Democratic Humble Pie

4 min readJul 9, 2024


So I get it: This debate can’t go on forever, and at some point, the bullet must be bitten, and we must just do the best we can. I agree with that. AOC has declared “the matter is closed.” The right and the left of the party have now united: It is time to move on.

Fine. But before we take that step, let us please recognize:

We’ve spent the last 8 years ridiculing Republicans for blindly following a deluded leader. We’ve demanded they have the courage to tell the truth, regardless of the political consequences to them. We’ve developed new muscles in our eyes because of all the eye-rolling in response to the insanity we have seen. We scream at each other: How can they be so blind?!

And yet, here we are.

I don’t believe Donald Trump’s craziness is anything to compare to Biden’s obliviousness. I certainly believe that Trump’s particular insanity threatens the future of our democracy in a way nothing since Fort Sumter has. I am certain that a second Biden administration would be wildly better than a second Trump administration. I believe, as I have said, that the last four years have been more consequential than any single presidential term since Johnson.

But I also believe that the willingness to simply nod and agree and fall into line is the same sort of weakness that the Republicans have shown. And it is a weakness with exactly the same consequence: theirs will lead to Trump being elected; ours will lead to Trump being elected (Axelrod: Biden is “not winning this race”).

The only issue should be whether you believe Axelrod is wrong, and that Joe Biden has the ability to reverse the trend and win this race. He is losing every swing state; he wasn’t three weeks ago. So, what do you believe will change that trend? Sure, something might: Maybe the public will see and believe that Trump raped a 13-year-old girl, and maybe that will matter; maybe something else will finally make him seem to the critical 10% what he already seems to us. Maybe.

But for sure, nothing is going to reverse the effects of aging that Joe Biden now manifests. Not. One. Thing. He had a chance to show us that it was a one-off on an off-night. He has failed to do that every chance he has had.

Politico, Poll finds Biden damaged by debate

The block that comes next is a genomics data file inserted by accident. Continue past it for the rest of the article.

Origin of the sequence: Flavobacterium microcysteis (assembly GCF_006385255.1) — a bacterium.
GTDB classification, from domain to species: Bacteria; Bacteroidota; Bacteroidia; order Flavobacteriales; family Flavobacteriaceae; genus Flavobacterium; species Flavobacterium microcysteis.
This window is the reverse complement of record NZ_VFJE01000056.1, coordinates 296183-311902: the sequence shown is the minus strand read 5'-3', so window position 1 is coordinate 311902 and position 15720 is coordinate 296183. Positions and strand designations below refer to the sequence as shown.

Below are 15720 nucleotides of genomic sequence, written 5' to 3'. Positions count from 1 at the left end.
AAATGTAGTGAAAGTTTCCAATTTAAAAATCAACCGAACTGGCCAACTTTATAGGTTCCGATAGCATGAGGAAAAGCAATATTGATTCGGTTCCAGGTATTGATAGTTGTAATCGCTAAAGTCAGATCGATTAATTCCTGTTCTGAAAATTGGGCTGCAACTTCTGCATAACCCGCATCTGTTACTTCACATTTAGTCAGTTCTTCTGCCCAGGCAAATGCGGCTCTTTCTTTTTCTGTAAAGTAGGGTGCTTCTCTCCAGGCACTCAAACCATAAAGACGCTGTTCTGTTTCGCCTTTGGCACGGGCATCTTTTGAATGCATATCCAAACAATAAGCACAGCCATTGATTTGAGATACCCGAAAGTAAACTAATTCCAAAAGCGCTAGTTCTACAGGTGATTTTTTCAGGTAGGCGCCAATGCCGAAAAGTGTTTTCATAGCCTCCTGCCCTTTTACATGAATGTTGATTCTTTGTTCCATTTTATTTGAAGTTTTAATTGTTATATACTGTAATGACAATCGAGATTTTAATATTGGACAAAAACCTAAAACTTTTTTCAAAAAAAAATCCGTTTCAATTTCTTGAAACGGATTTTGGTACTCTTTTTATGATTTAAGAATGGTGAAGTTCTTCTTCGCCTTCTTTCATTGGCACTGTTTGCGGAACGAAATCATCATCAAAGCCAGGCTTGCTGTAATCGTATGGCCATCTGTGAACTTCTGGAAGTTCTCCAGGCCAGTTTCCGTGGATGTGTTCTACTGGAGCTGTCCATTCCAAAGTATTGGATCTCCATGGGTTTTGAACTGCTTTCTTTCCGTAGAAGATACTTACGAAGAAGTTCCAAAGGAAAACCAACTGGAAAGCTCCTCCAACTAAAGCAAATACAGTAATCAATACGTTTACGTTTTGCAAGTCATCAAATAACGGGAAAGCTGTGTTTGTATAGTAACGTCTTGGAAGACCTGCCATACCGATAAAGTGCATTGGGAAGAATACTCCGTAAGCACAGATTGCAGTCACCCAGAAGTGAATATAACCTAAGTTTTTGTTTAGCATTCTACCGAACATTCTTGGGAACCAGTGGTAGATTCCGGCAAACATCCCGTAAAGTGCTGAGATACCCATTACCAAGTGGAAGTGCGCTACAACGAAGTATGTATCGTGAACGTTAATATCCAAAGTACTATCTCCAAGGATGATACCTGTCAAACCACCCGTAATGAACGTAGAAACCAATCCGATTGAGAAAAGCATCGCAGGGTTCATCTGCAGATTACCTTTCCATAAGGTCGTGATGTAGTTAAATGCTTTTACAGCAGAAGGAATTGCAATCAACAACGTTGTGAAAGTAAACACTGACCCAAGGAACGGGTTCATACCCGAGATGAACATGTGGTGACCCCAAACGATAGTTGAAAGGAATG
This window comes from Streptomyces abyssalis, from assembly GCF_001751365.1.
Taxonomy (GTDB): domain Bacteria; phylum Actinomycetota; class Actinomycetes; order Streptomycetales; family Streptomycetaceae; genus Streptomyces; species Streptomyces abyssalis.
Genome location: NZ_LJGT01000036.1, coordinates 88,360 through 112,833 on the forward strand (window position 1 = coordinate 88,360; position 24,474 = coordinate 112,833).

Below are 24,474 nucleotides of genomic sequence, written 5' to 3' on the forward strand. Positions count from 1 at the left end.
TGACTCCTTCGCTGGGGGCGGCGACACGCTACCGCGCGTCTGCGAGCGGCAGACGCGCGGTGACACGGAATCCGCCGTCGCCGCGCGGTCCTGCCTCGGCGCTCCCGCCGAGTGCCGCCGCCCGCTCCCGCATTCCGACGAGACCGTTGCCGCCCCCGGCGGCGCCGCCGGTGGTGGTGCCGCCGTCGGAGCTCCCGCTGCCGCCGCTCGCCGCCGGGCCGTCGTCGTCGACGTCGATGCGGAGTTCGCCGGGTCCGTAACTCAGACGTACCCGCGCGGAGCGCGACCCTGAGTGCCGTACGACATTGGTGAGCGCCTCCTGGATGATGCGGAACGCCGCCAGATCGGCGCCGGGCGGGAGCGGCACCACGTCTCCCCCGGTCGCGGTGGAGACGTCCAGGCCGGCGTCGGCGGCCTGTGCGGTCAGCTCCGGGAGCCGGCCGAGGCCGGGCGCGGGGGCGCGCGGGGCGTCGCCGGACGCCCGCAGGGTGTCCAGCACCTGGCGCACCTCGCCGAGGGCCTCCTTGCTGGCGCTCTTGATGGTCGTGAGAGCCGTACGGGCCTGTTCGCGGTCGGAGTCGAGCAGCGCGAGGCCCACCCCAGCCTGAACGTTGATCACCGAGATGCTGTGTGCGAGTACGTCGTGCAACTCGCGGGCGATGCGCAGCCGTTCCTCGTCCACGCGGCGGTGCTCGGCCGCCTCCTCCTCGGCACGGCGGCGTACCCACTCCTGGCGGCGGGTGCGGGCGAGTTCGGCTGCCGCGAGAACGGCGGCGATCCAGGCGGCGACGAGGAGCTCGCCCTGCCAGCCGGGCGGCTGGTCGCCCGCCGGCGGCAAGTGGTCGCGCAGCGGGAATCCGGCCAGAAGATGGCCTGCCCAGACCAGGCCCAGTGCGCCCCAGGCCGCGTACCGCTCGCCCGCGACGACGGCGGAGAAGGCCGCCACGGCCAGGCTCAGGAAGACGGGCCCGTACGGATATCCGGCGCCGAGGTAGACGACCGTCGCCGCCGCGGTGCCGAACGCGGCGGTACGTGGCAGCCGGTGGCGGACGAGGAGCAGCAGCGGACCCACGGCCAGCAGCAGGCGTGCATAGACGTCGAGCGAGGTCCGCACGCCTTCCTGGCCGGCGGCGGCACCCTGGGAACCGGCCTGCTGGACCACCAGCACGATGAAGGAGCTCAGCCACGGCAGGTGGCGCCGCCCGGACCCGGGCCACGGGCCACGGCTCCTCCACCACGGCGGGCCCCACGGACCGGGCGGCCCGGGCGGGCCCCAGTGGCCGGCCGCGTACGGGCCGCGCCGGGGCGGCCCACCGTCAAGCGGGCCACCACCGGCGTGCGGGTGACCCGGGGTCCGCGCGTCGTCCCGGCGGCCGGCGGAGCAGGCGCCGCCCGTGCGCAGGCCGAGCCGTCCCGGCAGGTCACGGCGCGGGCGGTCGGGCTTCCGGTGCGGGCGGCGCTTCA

His defenders insist it is physical, not mental. But I don’t care what it is. Whatever it is, I am quite confident his administration would be wildly better than Trump’s. The question instead is, whatever it is, how will it affect swing voters? The polls that say that it hasn’t so much so far are just not relevant: Low-information voters are not paying attention just now; the question is what any rational person would believe they will do when they start paying attention. What will they think when they see what we see now? How will they react to this contrast, and to what it will look like two years from now:

Joe Biden has no argument for why or how he is going to win. He tells us that whenever Democrats unite, we win. Seriously? That’s an argument? Tell that to Clinton, Kerry, and Gore. The most our side has is that when faced with the choice, Trump will seem worse. Of course, that’s not what voters in swing states say now. But somehow, the Biden people say, when they really pay attention, they will finally get it: Trump lies, so elect the guy who can’t do stuff after 8 pm.

The great Bernie Sanders — who, older than Biden, really could do the job as he demonstrated defending Biden in a way that Biden couldn’t defend himself—says the solution is to get America to focus on the issues. Come on, Bernie. If your “solution” is to imagine that you’re going to change both the voters and the media in the next three months, you just don’t have a solution. If voters and the media focused on the issues, Bernie Sanders would be ending his second term this year. What do you imagine is going to change both in the next 3 months?

We needed our own Liz Cheney. Now. We needed leaders willing to state the obvious. Now. We’ve needed to name this particular disease — the absurdity of “only I can do it”—and recognize how much harm it has already done. (RBG. And why aren’t we talking about Sotomayor?) And we needed to recognize that that harm is but tiny compared to the harm from a second Trump term.

We needed that sort of leadership — imagine George Bush, Bill Clinton, and Barack Obama—to go to the White House and sit down with the President and determine whether the fact that he doesn’t see what almost everyone else does is because (a) he knows something we don’t or (b) he has lost the judgment to see. I desperately want to believe that there is an (a). I can’t begin to think about what follows if it is (b).

But ok, “the matter is closed.” The party has told us to reject the evidence of our eyes and ears. It is their final, most essential command. Now we must follow.

Here’s me, following.